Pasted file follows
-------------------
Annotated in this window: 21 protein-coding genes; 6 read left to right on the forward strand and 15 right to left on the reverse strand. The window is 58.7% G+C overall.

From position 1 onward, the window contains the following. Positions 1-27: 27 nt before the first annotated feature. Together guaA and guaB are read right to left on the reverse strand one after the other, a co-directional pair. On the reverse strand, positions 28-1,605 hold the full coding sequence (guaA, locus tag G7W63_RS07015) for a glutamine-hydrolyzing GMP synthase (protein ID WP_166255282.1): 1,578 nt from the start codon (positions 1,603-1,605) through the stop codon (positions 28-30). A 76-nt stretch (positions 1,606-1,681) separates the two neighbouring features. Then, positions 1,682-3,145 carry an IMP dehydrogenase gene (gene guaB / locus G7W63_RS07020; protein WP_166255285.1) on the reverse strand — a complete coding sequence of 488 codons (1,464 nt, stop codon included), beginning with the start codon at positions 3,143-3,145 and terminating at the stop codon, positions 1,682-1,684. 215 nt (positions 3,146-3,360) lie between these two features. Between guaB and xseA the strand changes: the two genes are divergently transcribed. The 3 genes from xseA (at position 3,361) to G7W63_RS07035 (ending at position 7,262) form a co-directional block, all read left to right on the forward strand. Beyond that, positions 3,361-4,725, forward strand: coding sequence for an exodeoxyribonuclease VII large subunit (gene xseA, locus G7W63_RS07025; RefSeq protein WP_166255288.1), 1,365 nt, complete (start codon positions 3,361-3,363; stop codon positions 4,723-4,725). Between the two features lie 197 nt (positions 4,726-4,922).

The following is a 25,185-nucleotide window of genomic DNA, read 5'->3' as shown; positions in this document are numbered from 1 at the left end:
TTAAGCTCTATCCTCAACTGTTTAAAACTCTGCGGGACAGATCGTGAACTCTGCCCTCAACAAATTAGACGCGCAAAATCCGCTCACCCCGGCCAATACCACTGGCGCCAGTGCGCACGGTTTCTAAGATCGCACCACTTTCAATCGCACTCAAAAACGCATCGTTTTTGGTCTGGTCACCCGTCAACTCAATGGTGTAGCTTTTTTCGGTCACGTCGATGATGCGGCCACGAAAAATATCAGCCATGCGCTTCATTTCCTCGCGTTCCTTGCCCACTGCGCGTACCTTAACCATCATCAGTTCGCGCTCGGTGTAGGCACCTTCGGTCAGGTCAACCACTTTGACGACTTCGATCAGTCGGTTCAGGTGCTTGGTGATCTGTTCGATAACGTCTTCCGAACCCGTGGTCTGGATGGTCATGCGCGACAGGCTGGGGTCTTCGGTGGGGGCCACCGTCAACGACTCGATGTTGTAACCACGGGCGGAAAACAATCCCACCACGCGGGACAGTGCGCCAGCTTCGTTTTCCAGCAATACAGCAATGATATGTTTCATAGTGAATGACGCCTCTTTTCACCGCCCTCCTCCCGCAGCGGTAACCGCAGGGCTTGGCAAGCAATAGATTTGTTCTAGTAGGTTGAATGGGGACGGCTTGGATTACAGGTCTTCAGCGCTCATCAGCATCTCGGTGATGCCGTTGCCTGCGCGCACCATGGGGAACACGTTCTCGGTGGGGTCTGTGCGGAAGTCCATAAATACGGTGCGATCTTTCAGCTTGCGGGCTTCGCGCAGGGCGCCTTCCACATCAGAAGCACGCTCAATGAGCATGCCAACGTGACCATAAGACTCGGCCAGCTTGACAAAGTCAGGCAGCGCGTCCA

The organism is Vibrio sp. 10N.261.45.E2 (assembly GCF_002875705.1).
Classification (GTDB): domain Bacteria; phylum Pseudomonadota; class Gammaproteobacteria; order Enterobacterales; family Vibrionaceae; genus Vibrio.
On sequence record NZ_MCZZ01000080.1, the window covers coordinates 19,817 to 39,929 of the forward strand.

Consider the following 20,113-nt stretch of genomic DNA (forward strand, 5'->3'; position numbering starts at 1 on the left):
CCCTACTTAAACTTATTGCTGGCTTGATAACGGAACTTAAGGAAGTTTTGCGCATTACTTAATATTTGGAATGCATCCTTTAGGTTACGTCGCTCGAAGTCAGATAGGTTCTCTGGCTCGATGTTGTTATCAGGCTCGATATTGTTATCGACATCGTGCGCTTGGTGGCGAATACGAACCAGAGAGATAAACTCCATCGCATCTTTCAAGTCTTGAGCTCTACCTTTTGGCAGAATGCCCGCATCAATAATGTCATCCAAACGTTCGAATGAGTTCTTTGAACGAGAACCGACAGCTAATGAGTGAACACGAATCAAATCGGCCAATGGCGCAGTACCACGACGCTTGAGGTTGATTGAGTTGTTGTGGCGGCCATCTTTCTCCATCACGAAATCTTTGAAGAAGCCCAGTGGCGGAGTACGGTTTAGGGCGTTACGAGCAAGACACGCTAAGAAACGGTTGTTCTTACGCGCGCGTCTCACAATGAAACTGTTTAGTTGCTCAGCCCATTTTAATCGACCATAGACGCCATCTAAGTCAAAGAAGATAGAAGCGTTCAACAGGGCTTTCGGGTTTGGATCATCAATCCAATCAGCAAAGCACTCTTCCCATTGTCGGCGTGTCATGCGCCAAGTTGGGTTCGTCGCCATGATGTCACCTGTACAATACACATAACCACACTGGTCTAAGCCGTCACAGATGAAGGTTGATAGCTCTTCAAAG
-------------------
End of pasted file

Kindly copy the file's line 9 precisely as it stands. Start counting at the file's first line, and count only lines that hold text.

CCCTACTTAAACTTATTGCTGGCTTGATAACGGAACTTAAGGAAGTTTTGCGCATTACTTAATATTTGGAATGCATCCTTTAGGTTACGTCGCTCGAAGTCAGATAGGTTCTCTGGCTCGATGTTGTTATCAGGCTCGATATTGTTATCGACATCGTGCGCTTGGTGGCGAATACGAACCAGAGAGATAAACTCCATCGCATCTTTCAAGTCTTGAGCTCTACCTTTTGGCAGAATGCCCGCATCAATAATGTCATCCAAACGTTCGAATGAGTTCTTTGAACGAGAACCGACAGCTAATGAGTGAACACGAATCAAATCGGCCAATGGCGCAGTACCACGACGCTTGAGGTTGATTGAGTTGTTGTGGCGGCCATCTTTCTCCATCACGAAATCTTTGAAGAAGCCCAGTGGCGGAGTACGGTTTAGGGCGTTACGAGCAAGACACGCTAAGAAACGGTTGTTCTTACGCGCGCGTCTCACAATGAAACTGTTTAGTTGCTCAGCCCATTTTAATCGACCATAGACGCCATCTAAGTCAAAGAAGATAGAAGCGTTCAACAGGGCTTTCGGGTTTGGATCATCAATCCAATCAGCAAAGCACTCTTCCCATTGTCGGCGTGTCATGCGCCAAGTTGGGTTCGTCGCCATGATGTCACCTGTACAATACACATAACCACACTGGTCTAAGCCGTCACAGATGAAGGTTGATAGCTCTTCAAAG